# end

# initialize tree and start bfs traversal
root = Node(4)
root.insert_nodes([2, 1, 3, 6, 5, 7], root)
root.bfs(root=root)```
```

Let's make sure there is a valid root node and insert it as the first element of the queue:

## bfs_traversal

``````def bfs(self, root=None):
if root is None:
return
queue = [root]

while len(queue) > 0:
cur_node = queue.pop(0)

if cur_node.left is not None:
queue.append(cur_node.left)

if cur_node.right is not None:
queue.append(cur_node.right)

# end

# initialize tree and start bfs traversal
root = Node(4)
root.insert_nodes([2, 1, 3, 6, 5, 7], root)
root.bfs(root=root)```
```

## Queue with root node

40

Iterate through our queue. In each iteration we will dequeue the front node and keep reference to it as `cur_node` so we can check for child nodes:

## bfs_traversal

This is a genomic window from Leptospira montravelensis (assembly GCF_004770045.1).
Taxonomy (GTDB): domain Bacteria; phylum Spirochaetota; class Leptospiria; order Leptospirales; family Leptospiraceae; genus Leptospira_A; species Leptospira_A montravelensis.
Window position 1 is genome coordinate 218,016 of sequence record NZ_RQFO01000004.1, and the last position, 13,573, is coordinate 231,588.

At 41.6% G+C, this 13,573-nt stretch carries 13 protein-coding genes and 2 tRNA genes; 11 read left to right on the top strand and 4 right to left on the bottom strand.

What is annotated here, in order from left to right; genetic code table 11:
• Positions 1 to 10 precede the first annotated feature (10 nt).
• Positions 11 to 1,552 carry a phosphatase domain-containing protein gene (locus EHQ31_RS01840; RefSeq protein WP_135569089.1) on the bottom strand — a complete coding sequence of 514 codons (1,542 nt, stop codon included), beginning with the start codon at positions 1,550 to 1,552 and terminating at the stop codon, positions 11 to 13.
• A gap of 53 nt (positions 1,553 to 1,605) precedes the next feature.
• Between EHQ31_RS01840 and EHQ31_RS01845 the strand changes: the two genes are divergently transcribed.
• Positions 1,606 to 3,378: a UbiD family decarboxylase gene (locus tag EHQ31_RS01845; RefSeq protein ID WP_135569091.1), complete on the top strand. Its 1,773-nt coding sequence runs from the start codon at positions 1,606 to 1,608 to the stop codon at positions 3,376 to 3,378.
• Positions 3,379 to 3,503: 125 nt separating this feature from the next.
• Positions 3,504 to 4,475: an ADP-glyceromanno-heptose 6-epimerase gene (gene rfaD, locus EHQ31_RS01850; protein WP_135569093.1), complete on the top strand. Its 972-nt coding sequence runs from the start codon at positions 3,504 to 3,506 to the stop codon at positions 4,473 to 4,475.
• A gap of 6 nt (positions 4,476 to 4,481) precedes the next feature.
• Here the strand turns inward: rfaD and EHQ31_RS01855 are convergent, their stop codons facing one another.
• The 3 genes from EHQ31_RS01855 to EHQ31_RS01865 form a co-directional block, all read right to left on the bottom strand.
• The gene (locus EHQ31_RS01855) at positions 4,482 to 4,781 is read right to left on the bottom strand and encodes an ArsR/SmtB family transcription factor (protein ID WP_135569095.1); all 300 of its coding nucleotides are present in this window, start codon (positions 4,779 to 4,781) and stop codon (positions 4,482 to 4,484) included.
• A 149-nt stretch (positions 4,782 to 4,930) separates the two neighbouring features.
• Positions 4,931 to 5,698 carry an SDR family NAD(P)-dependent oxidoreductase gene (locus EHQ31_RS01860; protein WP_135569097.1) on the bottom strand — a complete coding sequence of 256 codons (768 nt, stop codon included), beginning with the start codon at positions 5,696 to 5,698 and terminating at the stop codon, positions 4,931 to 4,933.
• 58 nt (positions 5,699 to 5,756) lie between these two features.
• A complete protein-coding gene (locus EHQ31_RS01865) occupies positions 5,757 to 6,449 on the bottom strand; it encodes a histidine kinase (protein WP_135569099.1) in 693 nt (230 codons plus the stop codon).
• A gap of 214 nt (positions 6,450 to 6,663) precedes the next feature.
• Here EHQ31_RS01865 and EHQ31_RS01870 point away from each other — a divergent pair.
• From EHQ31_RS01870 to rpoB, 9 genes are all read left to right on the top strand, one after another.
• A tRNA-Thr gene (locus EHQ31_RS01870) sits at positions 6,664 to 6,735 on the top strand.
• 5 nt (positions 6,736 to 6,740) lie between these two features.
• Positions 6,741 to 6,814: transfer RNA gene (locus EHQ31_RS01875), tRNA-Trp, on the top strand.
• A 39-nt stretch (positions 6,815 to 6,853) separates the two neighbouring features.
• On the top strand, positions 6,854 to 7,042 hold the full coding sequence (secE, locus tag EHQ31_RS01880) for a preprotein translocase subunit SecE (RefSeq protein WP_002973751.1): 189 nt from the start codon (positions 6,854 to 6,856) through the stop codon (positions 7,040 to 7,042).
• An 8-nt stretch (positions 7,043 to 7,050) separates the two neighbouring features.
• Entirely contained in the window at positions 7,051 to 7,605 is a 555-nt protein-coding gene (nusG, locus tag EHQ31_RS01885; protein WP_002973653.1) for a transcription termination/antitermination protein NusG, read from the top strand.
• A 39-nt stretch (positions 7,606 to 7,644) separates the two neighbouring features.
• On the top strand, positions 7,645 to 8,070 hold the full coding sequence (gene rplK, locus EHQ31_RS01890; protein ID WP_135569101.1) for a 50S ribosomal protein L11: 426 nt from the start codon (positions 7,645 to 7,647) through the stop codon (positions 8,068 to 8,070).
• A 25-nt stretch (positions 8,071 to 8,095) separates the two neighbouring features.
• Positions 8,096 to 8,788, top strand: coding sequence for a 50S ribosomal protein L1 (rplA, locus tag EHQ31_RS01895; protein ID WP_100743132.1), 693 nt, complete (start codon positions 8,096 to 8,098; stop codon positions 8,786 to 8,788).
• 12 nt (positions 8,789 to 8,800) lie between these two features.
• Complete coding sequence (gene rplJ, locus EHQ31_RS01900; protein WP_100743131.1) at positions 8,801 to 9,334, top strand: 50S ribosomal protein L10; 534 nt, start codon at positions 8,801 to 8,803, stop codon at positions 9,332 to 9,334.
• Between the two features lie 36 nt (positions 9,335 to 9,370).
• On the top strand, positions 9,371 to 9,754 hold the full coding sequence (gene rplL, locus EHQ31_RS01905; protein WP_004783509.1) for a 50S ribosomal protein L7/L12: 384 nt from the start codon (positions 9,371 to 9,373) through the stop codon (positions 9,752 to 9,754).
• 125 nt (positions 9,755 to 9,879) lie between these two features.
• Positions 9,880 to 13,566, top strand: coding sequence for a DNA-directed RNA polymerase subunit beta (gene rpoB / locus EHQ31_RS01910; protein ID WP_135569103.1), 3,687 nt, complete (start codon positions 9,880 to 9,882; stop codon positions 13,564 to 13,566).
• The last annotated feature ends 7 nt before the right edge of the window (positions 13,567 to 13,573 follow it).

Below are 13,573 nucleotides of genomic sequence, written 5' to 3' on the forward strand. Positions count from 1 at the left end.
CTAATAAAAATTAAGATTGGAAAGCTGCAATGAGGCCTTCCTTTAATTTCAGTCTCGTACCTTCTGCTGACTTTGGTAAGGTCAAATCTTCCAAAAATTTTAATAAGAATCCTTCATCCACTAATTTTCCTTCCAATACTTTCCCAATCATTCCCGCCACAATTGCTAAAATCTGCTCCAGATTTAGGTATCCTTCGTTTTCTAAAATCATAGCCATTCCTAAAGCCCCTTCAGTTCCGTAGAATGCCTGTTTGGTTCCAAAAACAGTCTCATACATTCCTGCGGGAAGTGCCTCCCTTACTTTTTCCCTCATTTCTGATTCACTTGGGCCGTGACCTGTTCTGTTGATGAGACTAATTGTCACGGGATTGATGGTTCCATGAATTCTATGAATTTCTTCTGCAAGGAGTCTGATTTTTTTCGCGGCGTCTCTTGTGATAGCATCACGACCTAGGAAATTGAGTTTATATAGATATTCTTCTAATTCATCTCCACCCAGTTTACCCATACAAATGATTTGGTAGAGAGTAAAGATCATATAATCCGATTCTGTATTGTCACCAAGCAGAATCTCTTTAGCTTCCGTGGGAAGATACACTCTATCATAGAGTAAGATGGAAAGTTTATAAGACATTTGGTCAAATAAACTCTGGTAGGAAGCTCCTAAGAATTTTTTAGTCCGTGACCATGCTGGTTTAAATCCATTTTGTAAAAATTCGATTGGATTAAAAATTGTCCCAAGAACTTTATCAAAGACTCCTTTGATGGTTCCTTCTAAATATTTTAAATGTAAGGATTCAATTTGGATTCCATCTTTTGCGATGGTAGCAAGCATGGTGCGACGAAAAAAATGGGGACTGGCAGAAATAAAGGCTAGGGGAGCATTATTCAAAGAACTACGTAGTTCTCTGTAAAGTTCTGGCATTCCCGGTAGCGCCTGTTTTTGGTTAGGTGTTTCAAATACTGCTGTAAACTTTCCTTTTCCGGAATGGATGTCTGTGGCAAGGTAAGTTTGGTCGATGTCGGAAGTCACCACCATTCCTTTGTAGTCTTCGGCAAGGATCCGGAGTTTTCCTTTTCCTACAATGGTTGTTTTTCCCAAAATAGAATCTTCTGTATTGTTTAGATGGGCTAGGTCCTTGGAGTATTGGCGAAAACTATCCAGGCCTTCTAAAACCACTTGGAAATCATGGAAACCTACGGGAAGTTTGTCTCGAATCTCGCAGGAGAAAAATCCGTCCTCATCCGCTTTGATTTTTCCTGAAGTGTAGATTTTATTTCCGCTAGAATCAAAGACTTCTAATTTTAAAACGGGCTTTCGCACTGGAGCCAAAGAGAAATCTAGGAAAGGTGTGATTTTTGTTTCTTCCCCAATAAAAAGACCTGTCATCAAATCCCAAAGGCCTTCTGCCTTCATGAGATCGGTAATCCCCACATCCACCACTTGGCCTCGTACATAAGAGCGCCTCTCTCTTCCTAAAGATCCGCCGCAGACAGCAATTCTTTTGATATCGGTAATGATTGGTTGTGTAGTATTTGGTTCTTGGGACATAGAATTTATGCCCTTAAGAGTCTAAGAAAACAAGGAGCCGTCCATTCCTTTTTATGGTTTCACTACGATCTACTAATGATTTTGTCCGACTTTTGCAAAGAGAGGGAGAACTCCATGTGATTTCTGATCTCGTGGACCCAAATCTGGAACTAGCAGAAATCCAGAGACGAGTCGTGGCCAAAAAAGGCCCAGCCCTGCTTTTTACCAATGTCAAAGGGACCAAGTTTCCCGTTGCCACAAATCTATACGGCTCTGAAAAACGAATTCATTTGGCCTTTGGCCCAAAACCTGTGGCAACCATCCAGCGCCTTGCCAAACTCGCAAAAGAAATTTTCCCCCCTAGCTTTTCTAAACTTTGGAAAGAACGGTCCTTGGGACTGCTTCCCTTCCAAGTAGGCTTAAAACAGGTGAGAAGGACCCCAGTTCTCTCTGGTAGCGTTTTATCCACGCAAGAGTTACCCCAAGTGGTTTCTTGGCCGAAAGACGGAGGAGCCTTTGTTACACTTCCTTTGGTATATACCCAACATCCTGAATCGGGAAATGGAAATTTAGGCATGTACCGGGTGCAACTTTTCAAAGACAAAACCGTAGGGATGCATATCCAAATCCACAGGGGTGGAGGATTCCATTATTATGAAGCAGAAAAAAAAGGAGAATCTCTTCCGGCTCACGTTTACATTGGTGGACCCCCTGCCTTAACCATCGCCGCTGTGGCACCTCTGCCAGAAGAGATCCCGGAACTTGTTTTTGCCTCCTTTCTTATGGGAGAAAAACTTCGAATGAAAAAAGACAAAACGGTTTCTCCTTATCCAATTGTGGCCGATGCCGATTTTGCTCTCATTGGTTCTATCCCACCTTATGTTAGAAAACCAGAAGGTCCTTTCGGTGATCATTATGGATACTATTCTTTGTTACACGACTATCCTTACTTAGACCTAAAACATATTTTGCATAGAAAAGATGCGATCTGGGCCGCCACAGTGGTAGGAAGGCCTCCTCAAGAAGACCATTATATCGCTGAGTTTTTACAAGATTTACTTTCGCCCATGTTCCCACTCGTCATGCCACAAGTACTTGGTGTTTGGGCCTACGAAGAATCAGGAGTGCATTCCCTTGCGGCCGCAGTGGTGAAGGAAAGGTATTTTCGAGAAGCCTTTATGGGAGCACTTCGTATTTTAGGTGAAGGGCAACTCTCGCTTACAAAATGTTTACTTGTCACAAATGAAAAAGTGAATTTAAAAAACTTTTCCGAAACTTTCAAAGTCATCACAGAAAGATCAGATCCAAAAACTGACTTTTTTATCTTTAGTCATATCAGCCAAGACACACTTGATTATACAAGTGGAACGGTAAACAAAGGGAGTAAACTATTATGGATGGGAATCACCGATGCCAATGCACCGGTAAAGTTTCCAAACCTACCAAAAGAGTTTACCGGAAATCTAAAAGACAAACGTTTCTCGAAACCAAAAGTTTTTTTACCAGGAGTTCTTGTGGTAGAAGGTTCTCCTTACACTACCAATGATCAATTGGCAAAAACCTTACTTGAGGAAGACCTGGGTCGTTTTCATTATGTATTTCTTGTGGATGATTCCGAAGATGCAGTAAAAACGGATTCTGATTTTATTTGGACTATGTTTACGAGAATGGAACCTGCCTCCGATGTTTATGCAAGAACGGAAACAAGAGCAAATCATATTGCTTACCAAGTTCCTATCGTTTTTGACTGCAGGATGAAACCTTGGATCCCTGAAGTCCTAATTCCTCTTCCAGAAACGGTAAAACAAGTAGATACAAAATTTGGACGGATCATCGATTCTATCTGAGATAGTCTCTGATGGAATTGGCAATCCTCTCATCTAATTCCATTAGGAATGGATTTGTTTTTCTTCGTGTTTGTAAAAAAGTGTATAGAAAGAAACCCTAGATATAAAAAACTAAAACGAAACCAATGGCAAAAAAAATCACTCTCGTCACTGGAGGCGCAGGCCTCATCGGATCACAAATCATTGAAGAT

``````def bfs(self, root=None):
if root is None:
return
queue = [root]

while len(queue) > 0:
cur_node = queue.pop(0)

if cur_node.left is not None:
queue.append(cur_node.left)

if cur_node.right is not None:
queue.append(cur_node.right)

# end

# initialize tree and start bfs traversal
root = Node(4)
root.insert_nodes([2, 1, 3, 6, 5, 7], root)
root.bfs(root=root)```
```

## Updated Queue:

40

On each iteration we pop the oldest item from our queue while keeping reference to it in order to lookup it's child nodes.

If `cur_node` has a left child then append `left` to the back of the queue. Same for the `right` node:

## bfs_traversal

``````def bfs(self, root=None):
if root is None:
return
queue = [root]

while len(queue) > 0:
cur_node = queue.pop(0)

if cur_node.left is not None:
queue.append(cur_node.left)

if cur_node.right is not None:
queue.append(cur_node.right)

# end

# initialize tree and start bfs traversal
root = Node(4)
root.insert_nodes([2, 1, 3, 6, 5, 7], root)
root.bfs(root=root)```
```

## Updated queue

20
Front
61
Back

Queue after adding the left (`val: 2`) and right (`val: 6`) nodes.

And we are finished with our first iteration!